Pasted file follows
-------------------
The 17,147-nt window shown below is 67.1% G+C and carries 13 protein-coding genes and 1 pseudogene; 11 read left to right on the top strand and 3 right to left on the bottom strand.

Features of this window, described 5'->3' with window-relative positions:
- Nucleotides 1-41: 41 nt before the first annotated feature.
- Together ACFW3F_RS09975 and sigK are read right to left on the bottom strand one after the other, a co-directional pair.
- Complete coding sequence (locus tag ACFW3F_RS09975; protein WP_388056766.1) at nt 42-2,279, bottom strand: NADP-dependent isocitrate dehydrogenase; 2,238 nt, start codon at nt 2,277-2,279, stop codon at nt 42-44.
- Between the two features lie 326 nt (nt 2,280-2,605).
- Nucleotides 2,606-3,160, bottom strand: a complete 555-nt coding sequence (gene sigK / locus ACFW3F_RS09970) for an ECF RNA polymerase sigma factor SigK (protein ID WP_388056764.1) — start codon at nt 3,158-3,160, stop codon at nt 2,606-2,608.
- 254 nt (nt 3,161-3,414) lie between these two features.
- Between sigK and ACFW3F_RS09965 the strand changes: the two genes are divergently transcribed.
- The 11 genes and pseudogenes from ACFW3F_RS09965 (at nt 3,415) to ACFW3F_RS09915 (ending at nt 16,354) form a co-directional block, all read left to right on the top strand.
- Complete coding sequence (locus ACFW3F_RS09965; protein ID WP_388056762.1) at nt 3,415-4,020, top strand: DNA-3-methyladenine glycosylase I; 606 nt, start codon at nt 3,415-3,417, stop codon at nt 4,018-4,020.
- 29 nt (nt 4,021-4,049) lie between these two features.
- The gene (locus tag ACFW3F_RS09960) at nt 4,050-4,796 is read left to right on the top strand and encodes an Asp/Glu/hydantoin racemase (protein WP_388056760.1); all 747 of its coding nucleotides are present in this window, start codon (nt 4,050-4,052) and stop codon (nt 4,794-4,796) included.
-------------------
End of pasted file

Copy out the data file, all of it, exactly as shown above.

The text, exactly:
The 17,147-nt window shown below is 67.1% G+C and carries 13 protein-coding genes and 1 pseudogene; 11 read left to right on the top strand and 3 right to left on the bottom strand.

Features of this window, described 5'->3' with window-relative positions:
- Nucleotides 1-41: 41 nt before the first annotated feature.
- Together ACFW3F_RS09975 and sigK are read right to left on the bottom strand one after the other, a co-directional pair.
- Complete coding sequence (locus tag ACFW3F_RS09975; protein WP_388056766.1) at nt 42-2,279, bottom strand: NADP-dependent isocitrate dehydrogenase; 2,238 nt, start codon at nt 2,277-2,279, stop codon at nt 42-44.
- Between the two features lie 326 nt (nt 2,280-2,605).
- Nucleotides 2,606-3,160, bottom strand: a complete 555-nt coding sequence (gene sigK / locus ACFW3F_RS09970) for an ECF RNA polymerase sigma factor SigK (protein ID WP_388056764.1) — start codon at nt 3,158-3,160, stop codon at nt 2,606-2,608.
- 254 nt (nt 3,161-3,414) lie between these two features.
- Between sigK and ACFW3F_RS09965 the strand changes: the two genes are divergently transcribed.
- The 11 genes and pseudogenes from ACFW3F_RS09965 (at nt 3,415) to ACFW3F_RS09915 (ending at nt 16,354) form a co-directional block, all read left to right on the top strand.
- Complete coding sequence (locus ACFW3F_RS09965; protein ID WP_388056762.1) at nt 3,415-4,020, top strand: DNA-3-methyladenine glycosylase I; 606 nt, start codon at nt 3,415-3,417, stop codon at nt 4,018-4,020.
- 29 nt (nt 4,021-4,049) lie between these two features.
- The gene (locus tag ACFW3F_RS09960) at nt 4,050-4,796 is read left to right on the top strand and encodes an Asp/Glu/hydantoin racemase (protein WP_388056760.1); all 747 of its coding nucleotides are present in this window, start codon (nt 4,050-4,052) and stop codon (nt 4,794-4,796) included.